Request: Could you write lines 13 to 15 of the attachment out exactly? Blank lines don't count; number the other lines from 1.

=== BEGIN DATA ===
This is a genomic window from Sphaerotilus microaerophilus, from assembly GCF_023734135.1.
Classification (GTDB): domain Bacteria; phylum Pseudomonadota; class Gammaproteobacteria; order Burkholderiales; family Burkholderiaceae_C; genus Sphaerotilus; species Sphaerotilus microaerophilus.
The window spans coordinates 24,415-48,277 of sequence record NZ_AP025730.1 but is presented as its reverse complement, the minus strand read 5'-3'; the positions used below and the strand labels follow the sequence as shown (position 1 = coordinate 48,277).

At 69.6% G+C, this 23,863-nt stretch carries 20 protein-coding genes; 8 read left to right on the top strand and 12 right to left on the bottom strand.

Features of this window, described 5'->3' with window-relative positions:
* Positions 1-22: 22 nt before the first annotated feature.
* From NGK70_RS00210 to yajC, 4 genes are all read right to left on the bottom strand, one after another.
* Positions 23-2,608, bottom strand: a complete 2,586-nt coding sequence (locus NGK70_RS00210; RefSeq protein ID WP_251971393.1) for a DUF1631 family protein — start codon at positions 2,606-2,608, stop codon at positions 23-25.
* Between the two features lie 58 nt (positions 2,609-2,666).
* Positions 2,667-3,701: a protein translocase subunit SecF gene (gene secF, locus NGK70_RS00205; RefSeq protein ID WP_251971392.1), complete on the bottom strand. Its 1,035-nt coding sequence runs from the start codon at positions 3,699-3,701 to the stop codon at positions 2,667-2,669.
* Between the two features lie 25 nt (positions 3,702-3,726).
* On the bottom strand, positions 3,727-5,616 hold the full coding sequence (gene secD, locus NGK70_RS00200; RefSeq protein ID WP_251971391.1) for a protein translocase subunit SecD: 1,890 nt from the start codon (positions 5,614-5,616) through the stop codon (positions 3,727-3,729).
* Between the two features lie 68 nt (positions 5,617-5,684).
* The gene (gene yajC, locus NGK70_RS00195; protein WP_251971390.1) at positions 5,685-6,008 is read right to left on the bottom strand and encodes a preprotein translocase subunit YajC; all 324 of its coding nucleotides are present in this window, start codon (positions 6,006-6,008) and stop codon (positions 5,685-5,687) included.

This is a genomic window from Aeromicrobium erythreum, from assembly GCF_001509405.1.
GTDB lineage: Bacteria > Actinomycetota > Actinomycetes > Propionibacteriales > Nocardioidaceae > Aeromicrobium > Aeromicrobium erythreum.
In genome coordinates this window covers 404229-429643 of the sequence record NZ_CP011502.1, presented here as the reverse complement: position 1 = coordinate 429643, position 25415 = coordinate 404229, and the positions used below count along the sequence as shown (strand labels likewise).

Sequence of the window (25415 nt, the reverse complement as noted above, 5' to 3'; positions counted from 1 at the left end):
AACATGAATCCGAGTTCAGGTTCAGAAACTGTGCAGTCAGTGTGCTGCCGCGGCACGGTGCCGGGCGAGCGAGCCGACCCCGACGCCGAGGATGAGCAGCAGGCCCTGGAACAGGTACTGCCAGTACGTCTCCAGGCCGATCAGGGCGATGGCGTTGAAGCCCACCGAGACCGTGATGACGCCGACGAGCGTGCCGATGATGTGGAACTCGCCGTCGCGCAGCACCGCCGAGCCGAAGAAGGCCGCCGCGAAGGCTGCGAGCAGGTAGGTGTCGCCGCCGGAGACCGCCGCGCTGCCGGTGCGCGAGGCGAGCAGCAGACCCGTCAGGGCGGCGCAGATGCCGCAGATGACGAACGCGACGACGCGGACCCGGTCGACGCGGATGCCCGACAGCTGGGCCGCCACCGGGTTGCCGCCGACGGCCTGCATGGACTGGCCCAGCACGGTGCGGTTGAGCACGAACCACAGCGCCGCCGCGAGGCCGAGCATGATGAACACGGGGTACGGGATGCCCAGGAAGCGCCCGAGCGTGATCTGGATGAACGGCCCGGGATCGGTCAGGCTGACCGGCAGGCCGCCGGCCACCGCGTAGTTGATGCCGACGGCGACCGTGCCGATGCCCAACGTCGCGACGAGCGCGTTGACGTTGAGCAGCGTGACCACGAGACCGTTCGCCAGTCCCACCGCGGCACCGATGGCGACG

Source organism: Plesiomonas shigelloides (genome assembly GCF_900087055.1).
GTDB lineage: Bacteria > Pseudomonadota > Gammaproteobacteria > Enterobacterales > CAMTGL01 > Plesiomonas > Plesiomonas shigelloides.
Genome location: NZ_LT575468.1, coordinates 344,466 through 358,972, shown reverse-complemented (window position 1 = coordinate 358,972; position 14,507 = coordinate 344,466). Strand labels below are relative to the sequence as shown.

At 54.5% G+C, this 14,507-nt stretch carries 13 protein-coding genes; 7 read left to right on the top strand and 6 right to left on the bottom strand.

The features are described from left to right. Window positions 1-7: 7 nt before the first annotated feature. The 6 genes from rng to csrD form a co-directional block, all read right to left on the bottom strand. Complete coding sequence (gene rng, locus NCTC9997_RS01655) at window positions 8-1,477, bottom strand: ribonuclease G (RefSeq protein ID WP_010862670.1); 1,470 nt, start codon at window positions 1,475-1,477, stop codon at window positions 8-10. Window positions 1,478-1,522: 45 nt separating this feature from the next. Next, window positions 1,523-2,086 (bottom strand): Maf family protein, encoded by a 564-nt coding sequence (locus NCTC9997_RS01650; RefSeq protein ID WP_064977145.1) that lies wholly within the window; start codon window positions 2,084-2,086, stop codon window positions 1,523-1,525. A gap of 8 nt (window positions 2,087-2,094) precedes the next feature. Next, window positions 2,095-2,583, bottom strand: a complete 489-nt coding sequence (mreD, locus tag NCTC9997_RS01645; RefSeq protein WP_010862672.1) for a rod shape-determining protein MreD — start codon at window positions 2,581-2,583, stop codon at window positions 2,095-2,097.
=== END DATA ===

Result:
* Between the two features lie 68 nt (positions 5,617-5,684).
* The gene (gene yajC, locus NGK70_RS00195; protein WP_251971390.1) at positions 5,685-6,008 is read right to left on the bottom strand and encodes a preprotein translocase subunit YajC; all 324 of its coding nucleotides are present in this window, start codon (positions 6,006-6,008) and stop codon (positions 5,685-5,687) included.

This is a genomic window from Aeromicrobium erythreum, from assembly GCF_001509405.1.